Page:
The legislative sausage-making ended with something weaker than quotas. Instead, there are directives on student recruitment and retention that are activity-based. You need to have a plan that does X, Y, and Z. For organizations like charters, the whole idea of which is premised on flexibility in exchange for results, this is a counterintuitive and bureaucratic imposition. That may be how district schools and the Department of Elementary and Secondary Education think—compliance. It’s not how charters excel.

But it is par for the course in terms of how this legislation works. It is lots of imposition and prescription from the legislature and the Department of Ed—and it stands in stark contrast to previous legislative treatments of charters.

Then there is new language

[W]hen a student leaves a charter school before February 15 of a given school year, that school must aim to fill the vacancy by offering it to the next available student on the waitlist in that grade. Charter schools are prohibited from “backfilling,” or filling a vacant seat by offering it to a student in a lower grade, although charters need not fill a vacant spot in the three highest grades of a school or in grades 10, 11, and 12 at the high school level.

This prescriptive language limits charter autonomy. It also opens up a space for increased bureaucratic monitoring of charter schools; arguably, some agency will have to oversee the process of filling charter school vacancies.

This is a reaction from a successful charter school founder to the new language:

Then there is the fact that the legislation is schizophrenic on Horace Mann charter schools:

In keeping with the original purpose of Horace Mann charter schools, the current legislation provides “Horace Mann charter schools shall not be subject to the requirement of an agreement with the local collective bargaining unit prior to Board approval,” which means, essentially, that Horace Mann schools do not need union approval to be established.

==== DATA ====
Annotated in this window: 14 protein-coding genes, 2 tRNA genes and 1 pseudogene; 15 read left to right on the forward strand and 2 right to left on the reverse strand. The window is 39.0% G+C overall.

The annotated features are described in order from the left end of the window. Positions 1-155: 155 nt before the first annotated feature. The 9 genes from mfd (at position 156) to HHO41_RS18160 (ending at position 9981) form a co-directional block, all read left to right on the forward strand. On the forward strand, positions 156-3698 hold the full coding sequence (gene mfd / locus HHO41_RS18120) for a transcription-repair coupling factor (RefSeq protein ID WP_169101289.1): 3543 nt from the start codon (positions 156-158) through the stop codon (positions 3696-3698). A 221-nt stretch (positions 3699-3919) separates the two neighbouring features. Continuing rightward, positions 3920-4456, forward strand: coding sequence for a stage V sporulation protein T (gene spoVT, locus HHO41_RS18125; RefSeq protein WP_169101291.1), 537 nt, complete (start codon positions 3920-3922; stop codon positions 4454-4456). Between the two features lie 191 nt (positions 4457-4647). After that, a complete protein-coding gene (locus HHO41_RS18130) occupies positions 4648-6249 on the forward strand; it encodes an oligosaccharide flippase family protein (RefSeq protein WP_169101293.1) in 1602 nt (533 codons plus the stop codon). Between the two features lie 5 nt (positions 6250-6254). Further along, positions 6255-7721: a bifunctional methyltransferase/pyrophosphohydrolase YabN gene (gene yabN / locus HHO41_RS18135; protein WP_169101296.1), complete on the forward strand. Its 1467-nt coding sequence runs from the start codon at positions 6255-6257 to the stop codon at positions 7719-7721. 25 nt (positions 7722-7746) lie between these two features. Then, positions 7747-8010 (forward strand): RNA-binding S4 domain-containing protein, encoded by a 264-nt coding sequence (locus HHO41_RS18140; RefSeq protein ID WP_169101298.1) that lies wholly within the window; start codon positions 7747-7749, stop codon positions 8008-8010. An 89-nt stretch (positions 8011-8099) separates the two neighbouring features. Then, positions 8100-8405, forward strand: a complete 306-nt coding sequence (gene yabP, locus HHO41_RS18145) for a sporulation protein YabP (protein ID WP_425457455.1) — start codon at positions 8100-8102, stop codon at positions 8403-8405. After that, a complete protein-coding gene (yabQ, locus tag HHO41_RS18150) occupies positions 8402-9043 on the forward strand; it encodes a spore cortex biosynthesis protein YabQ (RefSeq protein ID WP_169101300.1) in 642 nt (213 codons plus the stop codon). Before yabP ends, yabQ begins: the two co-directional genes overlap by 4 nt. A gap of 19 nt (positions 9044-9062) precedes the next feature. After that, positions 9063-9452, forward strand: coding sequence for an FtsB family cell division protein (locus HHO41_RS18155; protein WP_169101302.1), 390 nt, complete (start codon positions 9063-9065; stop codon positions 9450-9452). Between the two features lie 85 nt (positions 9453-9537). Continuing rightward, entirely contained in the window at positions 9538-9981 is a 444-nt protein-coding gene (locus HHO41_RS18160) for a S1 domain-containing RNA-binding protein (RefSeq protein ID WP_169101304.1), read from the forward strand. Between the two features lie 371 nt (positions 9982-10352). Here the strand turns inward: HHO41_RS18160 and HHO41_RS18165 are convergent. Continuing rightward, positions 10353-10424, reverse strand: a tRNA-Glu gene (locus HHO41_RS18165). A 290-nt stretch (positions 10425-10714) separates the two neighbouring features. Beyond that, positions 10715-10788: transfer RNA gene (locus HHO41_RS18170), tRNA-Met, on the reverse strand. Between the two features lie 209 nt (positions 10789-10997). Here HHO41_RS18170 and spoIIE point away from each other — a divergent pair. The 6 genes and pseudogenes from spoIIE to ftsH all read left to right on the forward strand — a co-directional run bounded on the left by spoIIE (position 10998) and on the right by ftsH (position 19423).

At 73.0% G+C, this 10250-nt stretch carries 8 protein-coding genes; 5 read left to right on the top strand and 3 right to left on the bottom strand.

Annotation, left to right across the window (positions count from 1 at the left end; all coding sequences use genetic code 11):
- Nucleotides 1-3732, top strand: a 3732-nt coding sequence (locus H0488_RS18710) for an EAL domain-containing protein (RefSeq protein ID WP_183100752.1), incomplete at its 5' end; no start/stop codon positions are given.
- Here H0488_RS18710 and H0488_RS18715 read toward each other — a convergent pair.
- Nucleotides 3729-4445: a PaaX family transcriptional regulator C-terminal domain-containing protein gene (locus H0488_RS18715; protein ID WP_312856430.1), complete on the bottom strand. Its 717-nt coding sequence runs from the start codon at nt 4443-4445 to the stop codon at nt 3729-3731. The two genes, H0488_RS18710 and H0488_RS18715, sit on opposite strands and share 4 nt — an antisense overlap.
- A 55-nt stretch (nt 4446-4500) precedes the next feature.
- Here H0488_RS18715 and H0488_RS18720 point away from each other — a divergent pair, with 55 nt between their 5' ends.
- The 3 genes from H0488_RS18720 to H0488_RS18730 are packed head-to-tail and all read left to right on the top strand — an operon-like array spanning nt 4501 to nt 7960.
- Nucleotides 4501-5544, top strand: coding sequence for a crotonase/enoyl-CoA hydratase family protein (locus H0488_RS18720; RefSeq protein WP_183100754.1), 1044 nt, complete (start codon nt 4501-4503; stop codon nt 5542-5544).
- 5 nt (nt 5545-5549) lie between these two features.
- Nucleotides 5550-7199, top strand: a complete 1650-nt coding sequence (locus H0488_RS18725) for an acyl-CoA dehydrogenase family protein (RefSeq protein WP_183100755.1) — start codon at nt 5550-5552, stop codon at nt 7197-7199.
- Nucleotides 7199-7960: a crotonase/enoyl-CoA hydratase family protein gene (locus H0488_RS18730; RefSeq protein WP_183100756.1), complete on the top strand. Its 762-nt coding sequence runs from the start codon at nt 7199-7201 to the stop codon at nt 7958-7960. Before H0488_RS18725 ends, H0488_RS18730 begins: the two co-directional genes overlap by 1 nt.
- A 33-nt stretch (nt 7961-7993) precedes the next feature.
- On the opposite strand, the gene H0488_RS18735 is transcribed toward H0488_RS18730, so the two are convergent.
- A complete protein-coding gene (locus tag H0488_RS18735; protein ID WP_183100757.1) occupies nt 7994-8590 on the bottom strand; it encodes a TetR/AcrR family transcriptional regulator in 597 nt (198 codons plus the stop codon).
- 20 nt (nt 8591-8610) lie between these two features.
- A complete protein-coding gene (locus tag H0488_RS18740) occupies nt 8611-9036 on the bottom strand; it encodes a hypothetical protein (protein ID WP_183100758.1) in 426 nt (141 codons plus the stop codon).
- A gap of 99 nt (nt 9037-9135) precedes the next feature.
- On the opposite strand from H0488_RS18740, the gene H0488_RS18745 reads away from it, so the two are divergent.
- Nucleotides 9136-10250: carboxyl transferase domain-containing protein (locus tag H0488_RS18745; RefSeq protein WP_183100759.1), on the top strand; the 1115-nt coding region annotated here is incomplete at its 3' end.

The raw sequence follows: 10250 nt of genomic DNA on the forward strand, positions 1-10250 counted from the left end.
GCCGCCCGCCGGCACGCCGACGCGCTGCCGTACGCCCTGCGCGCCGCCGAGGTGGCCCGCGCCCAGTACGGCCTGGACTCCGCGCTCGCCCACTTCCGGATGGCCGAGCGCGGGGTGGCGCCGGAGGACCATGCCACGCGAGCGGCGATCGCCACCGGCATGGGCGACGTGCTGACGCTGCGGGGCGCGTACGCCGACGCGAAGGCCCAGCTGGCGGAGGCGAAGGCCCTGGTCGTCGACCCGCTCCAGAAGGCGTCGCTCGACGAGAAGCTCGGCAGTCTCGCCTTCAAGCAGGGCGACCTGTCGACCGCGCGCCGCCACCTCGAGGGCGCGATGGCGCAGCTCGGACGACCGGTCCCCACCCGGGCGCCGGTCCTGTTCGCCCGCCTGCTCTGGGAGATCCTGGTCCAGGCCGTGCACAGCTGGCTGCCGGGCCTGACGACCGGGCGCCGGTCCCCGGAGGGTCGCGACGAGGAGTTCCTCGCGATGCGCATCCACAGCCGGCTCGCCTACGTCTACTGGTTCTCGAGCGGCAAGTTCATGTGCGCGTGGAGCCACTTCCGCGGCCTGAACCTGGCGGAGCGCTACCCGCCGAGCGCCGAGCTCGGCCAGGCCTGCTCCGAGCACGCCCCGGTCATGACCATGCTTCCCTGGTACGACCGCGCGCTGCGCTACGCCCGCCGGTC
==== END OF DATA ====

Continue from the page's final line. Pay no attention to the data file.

The problem is that the law states that these schools, which now don’t need school committee and collective bargaining approval at the time of their authorization, will need at the time of the reauthorization both school committee and collective bargaining approval. The legislation states:

a charter for a Horace Mann charter school shall not be renewed by the Board without a majority vote of the school committee and local collective bargaining unit in the district where said charter school is located.

So you free a school from district and union constraints, but then insist that they be subject to those constraints. Going forward, all existing Horace Mann charters will have to face the same obstacle course at the time of their re-authorization.

In short, the 2010 education has lifted one of the caps on charters in specified urban districts but has reduced the flexibility of charters overall, and creates a tortured mess around the class of Horace Mann charter schools. My take is, yup, glad it went forward, but, in terms of the quality and reach of the reform, it comes well behind the 1993 Ed reform Law and does not measure up to the 1998 reform that lifted charter school caps and created unionized Horace Mann charter schools.